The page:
In 2012, we will witness the end of business as we know it. The relationship between technology and business will be inverted. Until recently, technology has typically been designed and implemented in order to support and enable business processes. For example, CRM and ERP software applications were created to improve the performance of existing business processes. In other words, business developments forced change in technology development.
Executives in all industries will need to closely monitor the activities of technology firms, particularly Apple, Amazon, Google and Facebook. In addition to forcing change in the retail, travel and hospitality and media industries, 2012 will see technology firms forcing change in other industries. For example, mobile payment products such as Google Wallet enable technology firms to compete with financial services firms and will change the way people spend money.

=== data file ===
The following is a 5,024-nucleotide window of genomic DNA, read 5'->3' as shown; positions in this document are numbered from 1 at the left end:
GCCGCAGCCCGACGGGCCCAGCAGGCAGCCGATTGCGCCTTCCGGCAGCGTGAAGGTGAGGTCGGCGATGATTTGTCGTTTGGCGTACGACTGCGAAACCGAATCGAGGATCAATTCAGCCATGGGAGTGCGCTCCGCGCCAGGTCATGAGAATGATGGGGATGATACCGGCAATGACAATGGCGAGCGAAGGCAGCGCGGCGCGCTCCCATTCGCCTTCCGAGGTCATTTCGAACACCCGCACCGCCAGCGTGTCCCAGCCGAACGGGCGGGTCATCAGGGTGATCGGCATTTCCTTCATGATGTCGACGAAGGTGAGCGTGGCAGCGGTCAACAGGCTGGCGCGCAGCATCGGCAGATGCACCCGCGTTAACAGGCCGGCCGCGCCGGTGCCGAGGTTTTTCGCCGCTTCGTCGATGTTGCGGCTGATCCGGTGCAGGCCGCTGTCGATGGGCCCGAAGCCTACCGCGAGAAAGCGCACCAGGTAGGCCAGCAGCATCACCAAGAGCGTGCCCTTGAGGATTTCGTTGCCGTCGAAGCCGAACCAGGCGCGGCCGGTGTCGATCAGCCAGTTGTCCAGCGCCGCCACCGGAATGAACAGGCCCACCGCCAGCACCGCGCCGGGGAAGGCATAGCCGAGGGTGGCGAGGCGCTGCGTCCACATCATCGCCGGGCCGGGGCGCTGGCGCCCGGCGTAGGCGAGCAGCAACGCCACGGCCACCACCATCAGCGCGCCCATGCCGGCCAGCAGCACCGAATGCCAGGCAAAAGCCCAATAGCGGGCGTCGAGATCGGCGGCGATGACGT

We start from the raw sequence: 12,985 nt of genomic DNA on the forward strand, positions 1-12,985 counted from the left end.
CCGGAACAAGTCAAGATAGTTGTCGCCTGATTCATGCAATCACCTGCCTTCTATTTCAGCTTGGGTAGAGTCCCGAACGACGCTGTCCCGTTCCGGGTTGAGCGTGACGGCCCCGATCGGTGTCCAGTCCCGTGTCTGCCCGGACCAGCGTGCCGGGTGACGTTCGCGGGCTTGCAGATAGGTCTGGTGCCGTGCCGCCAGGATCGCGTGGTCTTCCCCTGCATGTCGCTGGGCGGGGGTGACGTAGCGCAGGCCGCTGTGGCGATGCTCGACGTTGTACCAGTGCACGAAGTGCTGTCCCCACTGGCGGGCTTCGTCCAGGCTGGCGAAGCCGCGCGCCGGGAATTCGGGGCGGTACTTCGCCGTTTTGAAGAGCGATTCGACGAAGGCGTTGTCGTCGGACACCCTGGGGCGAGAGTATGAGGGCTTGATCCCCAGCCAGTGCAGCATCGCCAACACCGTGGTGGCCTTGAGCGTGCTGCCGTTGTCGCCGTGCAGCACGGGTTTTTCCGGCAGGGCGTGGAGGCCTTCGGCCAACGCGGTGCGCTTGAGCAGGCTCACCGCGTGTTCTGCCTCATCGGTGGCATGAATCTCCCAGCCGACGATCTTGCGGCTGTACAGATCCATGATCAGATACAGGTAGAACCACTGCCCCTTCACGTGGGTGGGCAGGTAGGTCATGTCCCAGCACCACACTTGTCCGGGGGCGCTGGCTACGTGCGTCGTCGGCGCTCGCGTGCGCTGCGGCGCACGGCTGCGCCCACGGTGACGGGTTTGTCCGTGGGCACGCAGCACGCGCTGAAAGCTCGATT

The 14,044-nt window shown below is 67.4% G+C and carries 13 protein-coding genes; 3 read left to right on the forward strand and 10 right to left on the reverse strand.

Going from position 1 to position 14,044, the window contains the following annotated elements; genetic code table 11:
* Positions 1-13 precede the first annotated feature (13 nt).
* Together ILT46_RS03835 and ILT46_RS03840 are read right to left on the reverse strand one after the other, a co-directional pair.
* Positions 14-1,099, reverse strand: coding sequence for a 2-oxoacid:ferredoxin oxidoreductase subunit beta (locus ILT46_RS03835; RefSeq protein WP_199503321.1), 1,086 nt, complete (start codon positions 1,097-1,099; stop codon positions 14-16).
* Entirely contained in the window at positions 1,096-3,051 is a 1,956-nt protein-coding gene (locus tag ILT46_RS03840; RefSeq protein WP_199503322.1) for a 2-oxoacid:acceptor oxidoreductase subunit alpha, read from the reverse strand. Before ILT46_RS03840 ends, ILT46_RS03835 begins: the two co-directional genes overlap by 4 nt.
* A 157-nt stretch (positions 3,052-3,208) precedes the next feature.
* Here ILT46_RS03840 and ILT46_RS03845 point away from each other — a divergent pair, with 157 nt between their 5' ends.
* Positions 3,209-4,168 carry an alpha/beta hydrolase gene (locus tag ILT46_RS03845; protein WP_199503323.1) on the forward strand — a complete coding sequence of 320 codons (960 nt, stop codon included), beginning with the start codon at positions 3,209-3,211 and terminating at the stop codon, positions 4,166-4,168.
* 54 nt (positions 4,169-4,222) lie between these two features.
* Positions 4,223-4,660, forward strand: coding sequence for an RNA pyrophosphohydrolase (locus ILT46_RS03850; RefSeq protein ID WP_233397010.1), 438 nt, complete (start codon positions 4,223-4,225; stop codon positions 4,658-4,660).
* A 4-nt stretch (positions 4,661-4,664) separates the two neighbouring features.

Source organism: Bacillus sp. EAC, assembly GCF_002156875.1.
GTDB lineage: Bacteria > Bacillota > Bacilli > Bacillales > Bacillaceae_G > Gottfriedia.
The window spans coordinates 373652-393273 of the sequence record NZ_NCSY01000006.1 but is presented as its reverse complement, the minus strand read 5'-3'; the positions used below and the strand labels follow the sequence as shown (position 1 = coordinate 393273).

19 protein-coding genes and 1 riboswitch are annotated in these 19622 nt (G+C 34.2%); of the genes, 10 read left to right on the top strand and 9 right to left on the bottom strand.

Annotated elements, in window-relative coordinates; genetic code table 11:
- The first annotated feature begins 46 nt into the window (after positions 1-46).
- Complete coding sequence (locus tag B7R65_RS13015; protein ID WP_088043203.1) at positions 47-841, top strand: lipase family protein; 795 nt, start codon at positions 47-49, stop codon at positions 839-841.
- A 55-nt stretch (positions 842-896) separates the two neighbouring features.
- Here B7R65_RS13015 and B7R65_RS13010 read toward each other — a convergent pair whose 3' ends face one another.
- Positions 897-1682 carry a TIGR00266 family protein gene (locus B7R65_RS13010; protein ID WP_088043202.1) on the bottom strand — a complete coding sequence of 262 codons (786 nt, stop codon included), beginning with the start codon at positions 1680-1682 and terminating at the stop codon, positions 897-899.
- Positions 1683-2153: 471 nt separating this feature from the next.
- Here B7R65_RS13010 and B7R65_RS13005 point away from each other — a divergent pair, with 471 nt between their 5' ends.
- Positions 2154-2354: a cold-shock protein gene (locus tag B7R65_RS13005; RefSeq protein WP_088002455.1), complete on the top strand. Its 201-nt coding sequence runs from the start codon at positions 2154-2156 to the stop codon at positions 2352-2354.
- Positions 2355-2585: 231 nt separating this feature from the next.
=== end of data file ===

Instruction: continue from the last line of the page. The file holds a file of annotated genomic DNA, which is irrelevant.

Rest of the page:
In 2012, this inversion of the relationship between technology and business, will be primarily driven by three key technology trends. These three 2012 developments are:
• Cloud computing will become mainstream
• Cloud computing will drive mobile computing
• Social media will be widely integrated into business activities
#1 Cloud Computing will Become Mainstream
In 2012, cloud computing is set to become mainstream in Asia Pacific. Indeed, approximately 30% of APAC organizations have already adopted some form of cloud computing.
In 2012, the impact of the shift to cloud computing will become apparent. One of the first obvious effects of this type of technology is the cloud-driven transformation of whole industries such as the media industry and the IT industry itself.